A California law that prohibited businesses from passing along credit card fees to customers has just been overturned.
California Credit Card Surcharge Ruling Overturned
The Ninth U.S. Circuit Court of Appeals in San Francisco just released its ruling, overturning the original law passed back in 1985. Credit card companies impose fees on businesses when they process credit card payments. But because of that original law, businesses in the state had to either raise prices across the board or get creative with discounts for customers who pay using other methods.
The new ruling has been generally seen as a win for small businesses, since they now have more options for covering those charges. And those who prefer not to add a surcharge for credit card purchases don’t need to make any changes.
CardX CEO Jonathan Razi said in an email to Small Business Trends, “With this legal victory, businesses now have the option to pass on the fee to customers that choose credit cards for convenience or rewards. Under the new rules, businesses can accept credit cards at 0 percent cost. Based on what we’re seeing in other states, many businesses already processing cards will use this option to reduce costs, and businesses that previously did not accept cards at all (because the fees were prohibitive) will now be able to offer their customers the ability to pay by credit card for the first time.”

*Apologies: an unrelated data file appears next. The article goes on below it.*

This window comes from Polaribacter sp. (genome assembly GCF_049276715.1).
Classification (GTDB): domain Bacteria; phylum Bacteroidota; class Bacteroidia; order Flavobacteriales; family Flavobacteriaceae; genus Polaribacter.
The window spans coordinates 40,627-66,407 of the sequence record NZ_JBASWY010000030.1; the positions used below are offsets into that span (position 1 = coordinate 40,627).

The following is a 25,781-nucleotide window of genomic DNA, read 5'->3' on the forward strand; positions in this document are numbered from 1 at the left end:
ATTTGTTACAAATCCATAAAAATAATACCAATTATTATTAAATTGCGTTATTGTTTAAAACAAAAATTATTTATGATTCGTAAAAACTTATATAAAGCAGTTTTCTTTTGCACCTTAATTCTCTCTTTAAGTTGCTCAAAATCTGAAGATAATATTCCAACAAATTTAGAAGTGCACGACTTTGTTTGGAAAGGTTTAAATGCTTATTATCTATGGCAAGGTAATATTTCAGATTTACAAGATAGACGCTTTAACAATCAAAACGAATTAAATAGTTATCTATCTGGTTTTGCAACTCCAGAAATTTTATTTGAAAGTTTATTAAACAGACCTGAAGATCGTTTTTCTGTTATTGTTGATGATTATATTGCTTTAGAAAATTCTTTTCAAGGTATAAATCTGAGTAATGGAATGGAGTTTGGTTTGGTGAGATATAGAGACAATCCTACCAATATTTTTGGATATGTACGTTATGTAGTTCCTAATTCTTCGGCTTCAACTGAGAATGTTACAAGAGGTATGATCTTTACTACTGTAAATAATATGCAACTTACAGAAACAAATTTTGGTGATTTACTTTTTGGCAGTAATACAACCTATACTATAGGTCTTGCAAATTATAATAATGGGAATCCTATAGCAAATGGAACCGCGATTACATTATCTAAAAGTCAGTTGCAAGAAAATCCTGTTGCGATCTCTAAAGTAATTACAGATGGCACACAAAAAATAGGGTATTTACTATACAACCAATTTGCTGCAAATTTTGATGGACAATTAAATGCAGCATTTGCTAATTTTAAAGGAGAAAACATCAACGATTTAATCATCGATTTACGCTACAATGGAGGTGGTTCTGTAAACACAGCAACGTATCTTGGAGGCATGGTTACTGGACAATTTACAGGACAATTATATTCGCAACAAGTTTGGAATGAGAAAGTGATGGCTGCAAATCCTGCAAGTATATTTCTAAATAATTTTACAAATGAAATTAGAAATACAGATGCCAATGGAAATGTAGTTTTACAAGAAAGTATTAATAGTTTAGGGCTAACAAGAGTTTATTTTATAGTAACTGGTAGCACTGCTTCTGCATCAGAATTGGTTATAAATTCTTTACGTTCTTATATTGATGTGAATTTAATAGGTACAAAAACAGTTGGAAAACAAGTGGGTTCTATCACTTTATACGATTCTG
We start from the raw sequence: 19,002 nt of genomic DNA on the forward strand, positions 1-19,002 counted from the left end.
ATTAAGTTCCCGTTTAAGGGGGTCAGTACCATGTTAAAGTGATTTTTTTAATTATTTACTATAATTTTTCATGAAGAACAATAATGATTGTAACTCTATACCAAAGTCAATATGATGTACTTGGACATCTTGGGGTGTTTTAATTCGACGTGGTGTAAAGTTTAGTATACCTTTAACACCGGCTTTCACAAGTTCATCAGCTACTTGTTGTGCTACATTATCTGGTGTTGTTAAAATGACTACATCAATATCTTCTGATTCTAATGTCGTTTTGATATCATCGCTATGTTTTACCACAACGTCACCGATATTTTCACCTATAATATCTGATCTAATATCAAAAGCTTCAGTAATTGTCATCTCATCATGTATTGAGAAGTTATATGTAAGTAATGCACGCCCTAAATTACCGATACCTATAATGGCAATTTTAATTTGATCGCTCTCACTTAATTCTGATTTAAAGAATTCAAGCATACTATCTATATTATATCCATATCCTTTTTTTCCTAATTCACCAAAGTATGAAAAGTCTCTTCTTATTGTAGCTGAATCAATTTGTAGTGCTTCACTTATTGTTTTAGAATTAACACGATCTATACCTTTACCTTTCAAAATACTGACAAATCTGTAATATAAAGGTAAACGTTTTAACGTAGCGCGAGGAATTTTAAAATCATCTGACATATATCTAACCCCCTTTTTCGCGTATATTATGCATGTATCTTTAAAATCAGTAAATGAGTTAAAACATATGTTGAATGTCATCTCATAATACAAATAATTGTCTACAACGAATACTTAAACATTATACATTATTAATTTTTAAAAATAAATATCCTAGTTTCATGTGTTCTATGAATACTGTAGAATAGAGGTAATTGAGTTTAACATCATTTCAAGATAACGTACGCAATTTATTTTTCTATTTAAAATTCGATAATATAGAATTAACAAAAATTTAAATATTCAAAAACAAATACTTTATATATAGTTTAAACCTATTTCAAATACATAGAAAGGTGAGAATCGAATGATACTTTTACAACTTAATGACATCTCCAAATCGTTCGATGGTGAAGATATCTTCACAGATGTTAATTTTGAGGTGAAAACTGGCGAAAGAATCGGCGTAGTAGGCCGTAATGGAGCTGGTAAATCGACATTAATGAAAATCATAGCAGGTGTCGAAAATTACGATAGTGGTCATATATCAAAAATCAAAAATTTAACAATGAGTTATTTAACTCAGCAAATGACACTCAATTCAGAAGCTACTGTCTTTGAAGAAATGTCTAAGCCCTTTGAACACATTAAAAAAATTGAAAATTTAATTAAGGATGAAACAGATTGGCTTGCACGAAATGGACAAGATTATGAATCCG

The ruling, however, might not bring about as much change as some think. Previously, businesses were allowed to offer discounts for customers paying in cash or other non-credit card methods. So the reversal of this law simply lets businesses approach the subject differently with customers.
However small the change might seem, it’s still one that a lot of businesses in California and beyond have been clamoring for. And though this specific reversal only impacts California businesses, it could have an impact on the other states that still have similar laws.
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Razi says, “This is a landmark result for the country as a whole, because it is the first state-level decision under last year’s U.S. Supreme Court case, which decided these laws are regulations of protected commercial speech. For that reason, we believe the California decision speaks directly to what we’ll see in the few remaining states: the bans are being ruled unconstitutional, and the courts are pushing towards acceptance in all 50 states.”
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